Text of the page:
Teaching and Assessing Three-Dimensional Molecular Literacy in Undergraduate Biochemistry
Chemistry and Biochemistry
Mathematics and Natural Sciences
Structural concepts such as the exact arrangement of a protein in three dimensions are crucial to almost every aspect of biology and chemistry, yet most of us have not been educated in three-dimensional literacy and all of us need a great deal of help in order to perceive and to communicate structural information successfully. It is in the undergraduate biochemistry course where students learn most concepts of molecular structure pertinent to living systems. We are addressing the issue of three-dimensional structural literacy by having undergraduate students construct kinemages, which are plain text scripts derived from Protein Data Bank coordinate files that can be viewed with the program MAGE. These annotated, interactive, three-dimensional illustrations are designed to develop a molecular story and allow exploration in the world of that story. In the process, students become familiar with the structure-based scientific literature and the Protein Data Bank. Our assessment to date has shown that students perceive kinemage authorship to be more helpful in understanding protein structure than simply viewing prepared kinemages. In addition, students perceived kinemage authorship as being beneficial to their career and a significant motivation to learn biochemistry.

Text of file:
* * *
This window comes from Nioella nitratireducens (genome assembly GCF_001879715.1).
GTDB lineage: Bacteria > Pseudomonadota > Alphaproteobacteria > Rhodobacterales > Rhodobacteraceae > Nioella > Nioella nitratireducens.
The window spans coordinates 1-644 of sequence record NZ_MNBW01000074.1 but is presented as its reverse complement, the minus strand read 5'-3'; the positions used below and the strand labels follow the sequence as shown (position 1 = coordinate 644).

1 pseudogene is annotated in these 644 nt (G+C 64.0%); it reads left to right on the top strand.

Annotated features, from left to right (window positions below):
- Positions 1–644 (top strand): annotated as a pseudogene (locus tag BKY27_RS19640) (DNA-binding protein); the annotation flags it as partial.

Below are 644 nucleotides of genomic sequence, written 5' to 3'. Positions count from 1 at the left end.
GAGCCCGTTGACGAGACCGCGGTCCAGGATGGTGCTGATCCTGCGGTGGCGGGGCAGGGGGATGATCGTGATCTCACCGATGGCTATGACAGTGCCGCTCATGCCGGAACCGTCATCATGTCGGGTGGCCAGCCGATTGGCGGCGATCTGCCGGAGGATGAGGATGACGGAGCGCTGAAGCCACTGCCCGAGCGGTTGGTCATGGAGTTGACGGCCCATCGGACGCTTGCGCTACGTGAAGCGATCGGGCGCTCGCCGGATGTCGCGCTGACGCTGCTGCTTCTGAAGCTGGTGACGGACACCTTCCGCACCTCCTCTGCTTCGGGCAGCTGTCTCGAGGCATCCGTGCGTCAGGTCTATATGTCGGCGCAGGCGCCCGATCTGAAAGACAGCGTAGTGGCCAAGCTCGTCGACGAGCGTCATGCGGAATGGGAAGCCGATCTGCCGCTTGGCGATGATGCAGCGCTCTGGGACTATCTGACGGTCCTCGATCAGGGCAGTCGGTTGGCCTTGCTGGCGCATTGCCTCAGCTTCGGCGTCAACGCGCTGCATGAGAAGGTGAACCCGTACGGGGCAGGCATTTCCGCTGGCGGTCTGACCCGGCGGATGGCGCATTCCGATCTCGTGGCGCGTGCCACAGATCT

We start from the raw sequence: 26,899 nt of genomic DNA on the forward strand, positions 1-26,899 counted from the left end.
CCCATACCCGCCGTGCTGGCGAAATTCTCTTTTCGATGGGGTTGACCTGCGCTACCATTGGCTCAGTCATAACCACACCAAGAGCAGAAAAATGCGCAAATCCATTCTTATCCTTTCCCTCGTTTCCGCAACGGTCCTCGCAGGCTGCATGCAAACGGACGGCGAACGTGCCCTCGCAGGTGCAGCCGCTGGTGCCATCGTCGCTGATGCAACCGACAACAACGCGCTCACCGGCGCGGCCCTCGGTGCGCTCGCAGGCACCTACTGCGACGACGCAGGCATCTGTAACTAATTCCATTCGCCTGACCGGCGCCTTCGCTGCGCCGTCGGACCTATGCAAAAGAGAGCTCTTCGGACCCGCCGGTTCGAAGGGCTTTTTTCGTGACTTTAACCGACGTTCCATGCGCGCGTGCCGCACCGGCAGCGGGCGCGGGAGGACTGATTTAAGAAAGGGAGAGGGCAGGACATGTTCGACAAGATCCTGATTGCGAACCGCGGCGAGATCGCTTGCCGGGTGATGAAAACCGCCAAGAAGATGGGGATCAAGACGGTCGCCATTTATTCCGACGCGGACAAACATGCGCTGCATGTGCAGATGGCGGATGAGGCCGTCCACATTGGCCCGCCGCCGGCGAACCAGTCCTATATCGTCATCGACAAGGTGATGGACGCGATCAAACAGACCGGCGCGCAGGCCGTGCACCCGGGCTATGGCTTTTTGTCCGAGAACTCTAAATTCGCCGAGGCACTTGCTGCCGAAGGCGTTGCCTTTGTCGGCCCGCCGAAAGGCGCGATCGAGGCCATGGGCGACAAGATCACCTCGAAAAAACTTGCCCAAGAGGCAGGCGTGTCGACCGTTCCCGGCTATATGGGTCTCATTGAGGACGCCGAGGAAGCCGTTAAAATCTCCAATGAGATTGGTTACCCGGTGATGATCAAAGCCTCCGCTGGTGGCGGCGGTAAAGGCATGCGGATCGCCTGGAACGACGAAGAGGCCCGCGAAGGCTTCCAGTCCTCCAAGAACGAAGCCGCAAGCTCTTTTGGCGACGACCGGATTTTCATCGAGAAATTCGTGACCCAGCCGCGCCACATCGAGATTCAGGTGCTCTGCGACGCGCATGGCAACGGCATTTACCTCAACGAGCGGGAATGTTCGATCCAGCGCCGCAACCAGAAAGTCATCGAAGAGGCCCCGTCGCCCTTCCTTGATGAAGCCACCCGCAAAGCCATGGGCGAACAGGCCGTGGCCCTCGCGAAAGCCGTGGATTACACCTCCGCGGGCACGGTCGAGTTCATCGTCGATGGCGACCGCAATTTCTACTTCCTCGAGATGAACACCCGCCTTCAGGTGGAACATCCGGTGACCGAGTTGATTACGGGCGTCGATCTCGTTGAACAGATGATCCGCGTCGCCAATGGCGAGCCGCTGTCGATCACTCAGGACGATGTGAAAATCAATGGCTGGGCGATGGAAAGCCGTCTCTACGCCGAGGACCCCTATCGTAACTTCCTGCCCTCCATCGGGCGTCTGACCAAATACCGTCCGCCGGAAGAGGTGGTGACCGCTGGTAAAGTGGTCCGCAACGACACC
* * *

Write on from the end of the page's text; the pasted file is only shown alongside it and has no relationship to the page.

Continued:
Journal of Chemical Education
Richardson, J. S.,
Richardson, D. C.,
Bateman, R. C.,
(2002). Teaching and Assessing Three-Dimensional Molecular Literacy in Undergraduate Biochemistry. Journal of Chemical Education, 79(5), 551-552.
Available at: https://aquila.usm.edu/fac_pubs/9138